“The point is this,” Petrie said. “Someone else was in the dean’s office with Sam. Someone else has at least half the blame coming to him. Whoever he was, he got away through the window.”

“And you think it was I?” Gregg finished, sitting down again.

“We’ve reached no conclusion,” Petrie said. “Will you tell us where you were at that time? It was between a quarter to eleven and eleven.”

Gregg was silent for perhaps ten seconds. He did not look at Horton nor any of the others. Then he said:

“I was taking a walk alone.”

Oliver Murchie, the notes editor, sneered.

“So was I,” he said.

Gregg blanched and sprang to his feet, his neck outthrust, his eyes blazing, his fists clenched fiercely.

“Curse you!” he cried. “Curse the whole gang of you! Get out of here! Get out and don’t come in here again. Get out before I throw you out!”

There wasn’t anything else to do. They went. But at the door Petrie said:

“Sooner or later we’re going to find out the truth, Gregg.”

“I hope you do,” Gregg flung at him. “Good night!”

AT HALF past ten the night after that Ellery and I started for the Square to get our coffee and sandwich. We went out the south-side gate of the quadrangle and along the boardwalk that led up to Maple Street. This was the only direct route from the dormitory to that street. It was the path that we had seen Sam Burgess take countless times, when, either alone or with Gregg, he had wanted to go down to the Square. According to his story to the dean, it was this route that he took just before he was struck by the car on Maple Street.

Where the head of the boardwalk met Maple Street, two dark figures stood under a tree, their shadows cast long and lean by the moon. As we neared one of them raised an arm in greeting.

“Evening, gentlemen.” It was Morris. The other was Badger, another of the cops, whose main beat was over in the Yard.

We returnee their greeting.

“Badger and I,” said Morris, “are handing back and forth the various pieces of scandal at our usual gettogether. Do you have any to offer, gentlemen?”

We stopped. Ellery said:

“Did you say ‘usual get-together’?”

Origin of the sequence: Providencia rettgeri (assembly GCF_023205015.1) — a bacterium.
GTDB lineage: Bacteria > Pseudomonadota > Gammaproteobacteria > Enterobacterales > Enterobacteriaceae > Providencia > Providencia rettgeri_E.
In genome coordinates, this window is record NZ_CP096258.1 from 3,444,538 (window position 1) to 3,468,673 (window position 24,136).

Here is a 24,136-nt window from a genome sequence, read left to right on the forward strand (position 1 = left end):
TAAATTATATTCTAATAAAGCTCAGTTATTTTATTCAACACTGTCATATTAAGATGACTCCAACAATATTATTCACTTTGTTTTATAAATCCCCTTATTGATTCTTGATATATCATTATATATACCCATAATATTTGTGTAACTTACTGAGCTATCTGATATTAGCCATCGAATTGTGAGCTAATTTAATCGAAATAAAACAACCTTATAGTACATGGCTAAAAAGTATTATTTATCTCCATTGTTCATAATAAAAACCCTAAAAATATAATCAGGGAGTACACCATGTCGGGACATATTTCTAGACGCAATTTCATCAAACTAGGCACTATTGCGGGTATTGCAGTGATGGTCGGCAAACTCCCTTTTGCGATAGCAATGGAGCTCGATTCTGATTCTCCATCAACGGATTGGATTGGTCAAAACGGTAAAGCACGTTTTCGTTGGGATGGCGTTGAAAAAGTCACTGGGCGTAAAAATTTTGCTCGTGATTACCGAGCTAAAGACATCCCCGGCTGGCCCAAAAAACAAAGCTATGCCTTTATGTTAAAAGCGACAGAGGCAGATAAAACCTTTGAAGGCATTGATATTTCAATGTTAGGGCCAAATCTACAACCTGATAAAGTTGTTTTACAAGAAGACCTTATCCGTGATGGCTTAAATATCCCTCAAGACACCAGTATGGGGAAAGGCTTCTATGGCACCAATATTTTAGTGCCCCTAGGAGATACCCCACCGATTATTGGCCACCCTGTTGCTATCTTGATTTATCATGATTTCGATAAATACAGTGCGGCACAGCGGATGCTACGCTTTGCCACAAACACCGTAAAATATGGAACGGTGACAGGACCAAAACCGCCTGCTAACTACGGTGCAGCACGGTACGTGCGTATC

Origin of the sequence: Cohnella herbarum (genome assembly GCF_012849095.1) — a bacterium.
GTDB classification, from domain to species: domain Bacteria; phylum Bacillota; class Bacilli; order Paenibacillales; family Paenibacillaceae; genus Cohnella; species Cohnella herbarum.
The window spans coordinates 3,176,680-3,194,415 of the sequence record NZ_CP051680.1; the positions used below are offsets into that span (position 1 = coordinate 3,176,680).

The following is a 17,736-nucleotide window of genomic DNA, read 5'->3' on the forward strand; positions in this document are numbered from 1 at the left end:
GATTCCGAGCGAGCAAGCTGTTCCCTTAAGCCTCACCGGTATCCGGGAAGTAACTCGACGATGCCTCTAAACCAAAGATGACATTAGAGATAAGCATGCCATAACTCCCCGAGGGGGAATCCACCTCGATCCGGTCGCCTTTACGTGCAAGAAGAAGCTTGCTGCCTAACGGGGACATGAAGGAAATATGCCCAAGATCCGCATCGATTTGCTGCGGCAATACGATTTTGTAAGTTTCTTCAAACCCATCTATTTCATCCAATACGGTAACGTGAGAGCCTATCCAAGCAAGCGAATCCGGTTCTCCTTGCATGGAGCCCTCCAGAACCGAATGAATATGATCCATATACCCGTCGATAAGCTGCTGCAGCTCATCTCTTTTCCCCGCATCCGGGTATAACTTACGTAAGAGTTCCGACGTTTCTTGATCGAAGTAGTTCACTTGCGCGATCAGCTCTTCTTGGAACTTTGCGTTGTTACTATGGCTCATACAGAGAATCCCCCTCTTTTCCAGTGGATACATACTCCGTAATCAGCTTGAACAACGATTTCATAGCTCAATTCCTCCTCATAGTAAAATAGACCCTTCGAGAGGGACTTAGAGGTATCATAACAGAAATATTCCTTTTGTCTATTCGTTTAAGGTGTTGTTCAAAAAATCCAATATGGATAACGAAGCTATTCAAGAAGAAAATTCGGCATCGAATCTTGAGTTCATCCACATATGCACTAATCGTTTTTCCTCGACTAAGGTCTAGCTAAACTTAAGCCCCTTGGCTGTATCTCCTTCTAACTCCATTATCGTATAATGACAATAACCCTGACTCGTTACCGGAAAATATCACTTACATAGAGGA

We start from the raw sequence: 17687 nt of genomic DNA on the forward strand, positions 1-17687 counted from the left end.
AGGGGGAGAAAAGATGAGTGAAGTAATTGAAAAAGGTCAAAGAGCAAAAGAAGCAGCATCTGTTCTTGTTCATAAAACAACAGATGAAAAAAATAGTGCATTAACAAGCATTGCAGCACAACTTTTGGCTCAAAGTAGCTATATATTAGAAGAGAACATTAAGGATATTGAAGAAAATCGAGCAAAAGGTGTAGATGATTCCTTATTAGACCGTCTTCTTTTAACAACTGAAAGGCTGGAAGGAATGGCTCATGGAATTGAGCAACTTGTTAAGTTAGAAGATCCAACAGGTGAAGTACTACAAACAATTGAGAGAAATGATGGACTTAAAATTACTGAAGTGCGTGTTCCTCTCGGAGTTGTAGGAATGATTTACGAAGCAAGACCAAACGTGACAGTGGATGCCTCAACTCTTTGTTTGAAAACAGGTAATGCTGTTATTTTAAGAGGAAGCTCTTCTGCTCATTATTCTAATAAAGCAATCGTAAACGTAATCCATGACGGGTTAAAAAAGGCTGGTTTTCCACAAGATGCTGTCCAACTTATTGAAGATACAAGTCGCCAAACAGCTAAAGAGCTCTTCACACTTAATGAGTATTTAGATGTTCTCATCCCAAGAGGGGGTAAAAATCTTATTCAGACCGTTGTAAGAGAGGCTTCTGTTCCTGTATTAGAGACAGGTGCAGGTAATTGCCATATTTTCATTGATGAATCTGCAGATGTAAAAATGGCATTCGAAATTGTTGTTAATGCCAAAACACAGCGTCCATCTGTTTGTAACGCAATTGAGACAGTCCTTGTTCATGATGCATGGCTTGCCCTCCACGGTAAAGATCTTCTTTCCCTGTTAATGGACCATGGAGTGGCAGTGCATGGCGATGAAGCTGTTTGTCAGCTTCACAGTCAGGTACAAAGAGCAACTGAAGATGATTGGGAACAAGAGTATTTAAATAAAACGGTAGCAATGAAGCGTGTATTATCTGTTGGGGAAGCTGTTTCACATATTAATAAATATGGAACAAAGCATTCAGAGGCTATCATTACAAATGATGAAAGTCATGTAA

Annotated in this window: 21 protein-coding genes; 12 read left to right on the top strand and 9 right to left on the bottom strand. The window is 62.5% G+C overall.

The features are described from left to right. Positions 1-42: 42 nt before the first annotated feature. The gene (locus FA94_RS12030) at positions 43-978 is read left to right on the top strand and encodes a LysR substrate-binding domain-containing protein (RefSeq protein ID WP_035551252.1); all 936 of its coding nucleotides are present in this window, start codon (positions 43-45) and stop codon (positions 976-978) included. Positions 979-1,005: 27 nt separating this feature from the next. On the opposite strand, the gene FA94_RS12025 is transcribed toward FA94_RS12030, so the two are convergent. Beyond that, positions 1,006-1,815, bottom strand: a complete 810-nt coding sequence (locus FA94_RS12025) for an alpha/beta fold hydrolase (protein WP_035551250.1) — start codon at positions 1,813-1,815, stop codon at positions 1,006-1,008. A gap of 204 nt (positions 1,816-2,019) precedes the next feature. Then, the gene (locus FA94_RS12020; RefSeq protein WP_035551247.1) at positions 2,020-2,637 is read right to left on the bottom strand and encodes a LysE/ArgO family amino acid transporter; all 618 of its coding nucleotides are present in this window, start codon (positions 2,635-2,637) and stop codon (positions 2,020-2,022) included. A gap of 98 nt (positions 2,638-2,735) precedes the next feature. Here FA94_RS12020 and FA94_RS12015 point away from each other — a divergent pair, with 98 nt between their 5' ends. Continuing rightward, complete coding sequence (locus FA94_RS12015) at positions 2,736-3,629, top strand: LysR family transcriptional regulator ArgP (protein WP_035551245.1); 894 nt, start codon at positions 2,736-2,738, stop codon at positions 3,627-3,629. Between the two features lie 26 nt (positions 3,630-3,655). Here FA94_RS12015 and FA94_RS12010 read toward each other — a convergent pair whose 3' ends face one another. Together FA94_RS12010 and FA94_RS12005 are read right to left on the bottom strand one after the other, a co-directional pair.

“Sure,” said Morris. “It’s a date. The head of the boardwalk here just after our ten-thirty boxes. A chat breaks up the monotony of a long night. But you don’t need to tell the president. By rights, I suppose it ain’t strictly legal.”

“Sorry if I’m inquisitive, Morris,” Ellery went on, “but were you here the night the dean’s office was entered?”

“Sure,” said Morris without hesitation. “Every night unless it rains. Why?”

“How long were you here that night? Tell me, Morris.”

“Ten-thirty, till I went over to Old Lecture Hall,” said Morris, “where I met you gentlemen.”

“But you didn’t see Sam Burgess come up this boardwalk and get struck by an auto not fifteen feet from you at the curb?”

Morris stared. Badger was visibly uneasy.

“Well, by heaven!” said Morris. Then: “Who says it was here he got hit?”

“Didn’t he tell the dean that he came up the boardwalk from the dormitory to Maple Street and got hit as he attempted to cross? This is the only boardwalk to Maple Street, Morris.”

“Something is rotten,” said Morris, scratching his ear. “You didn’t see anything, did you, Badger?”

“Naw, sir,” said Badger. He looked about as if he felt that he ought to be going.

“What’s it mean, Mr. Smith?” Morris asked.

“It means, I suppose, that there was something wrong with Sam Burgess’ story.”

“You mean, he lied about coming up here; lied about being hit by an auto here?”

“It looks like that. What do you think?”

“So help me, I don’t know what to think. Where did he get hit then? And why should he lie about it?” “I don’t know, but I have an idea. Will you come along to the lecture hall with us?”

“Sure.” Badger edged off, back to the Yard. Morris waved farewell to him and we started for the lecture hall. “You got an idea, eh, Mr. Smith?”

“Yes. I want a look around.”

We crossed the dark greensward and went up the broad stone steps of the lecture hall. In the bleak, ghostly corridor Ellery stopped and looked about.